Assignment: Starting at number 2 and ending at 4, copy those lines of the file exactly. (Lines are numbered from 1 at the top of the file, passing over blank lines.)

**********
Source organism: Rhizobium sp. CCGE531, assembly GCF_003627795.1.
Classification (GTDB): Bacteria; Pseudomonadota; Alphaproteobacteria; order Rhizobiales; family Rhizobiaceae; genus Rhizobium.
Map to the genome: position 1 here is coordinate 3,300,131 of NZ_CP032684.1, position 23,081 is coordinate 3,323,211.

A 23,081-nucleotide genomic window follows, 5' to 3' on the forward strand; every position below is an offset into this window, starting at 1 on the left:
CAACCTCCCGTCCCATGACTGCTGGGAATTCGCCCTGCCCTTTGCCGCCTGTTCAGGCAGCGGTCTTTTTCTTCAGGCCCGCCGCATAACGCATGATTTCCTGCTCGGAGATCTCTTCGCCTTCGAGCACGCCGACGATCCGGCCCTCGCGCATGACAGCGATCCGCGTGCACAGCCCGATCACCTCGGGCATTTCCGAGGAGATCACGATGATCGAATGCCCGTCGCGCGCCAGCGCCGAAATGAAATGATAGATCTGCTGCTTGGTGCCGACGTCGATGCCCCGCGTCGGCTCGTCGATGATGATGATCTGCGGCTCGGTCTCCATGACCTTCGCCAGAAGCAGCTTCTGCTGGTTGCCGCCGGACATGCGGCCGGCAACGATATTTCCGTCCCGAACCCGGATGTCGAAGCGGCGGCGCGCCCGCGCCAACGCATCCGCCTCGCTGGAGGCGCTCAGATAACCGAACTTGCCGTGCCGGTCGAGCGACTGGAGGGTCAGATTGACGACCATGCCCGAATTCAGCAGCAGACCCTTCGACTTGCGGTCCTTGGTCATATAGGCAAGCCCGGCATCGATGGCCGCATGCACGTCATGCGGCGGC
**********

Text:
Classification (GTDB): Bacteria; Pseudomonadota; Alphaproteobacteria; order Rhizobiales; family Rhizobiaceae; genus Rhizobium.
Map to the genome: position 1 here is coordinate 3,300,131 of NZ_CP032684.1, position 23,081 is coordinate 3,323,211.

A 23,081-nucleotide genomic window follows, 5' to 3' on the forward strand; every position below is an offset into this window, starting at 1 on the left: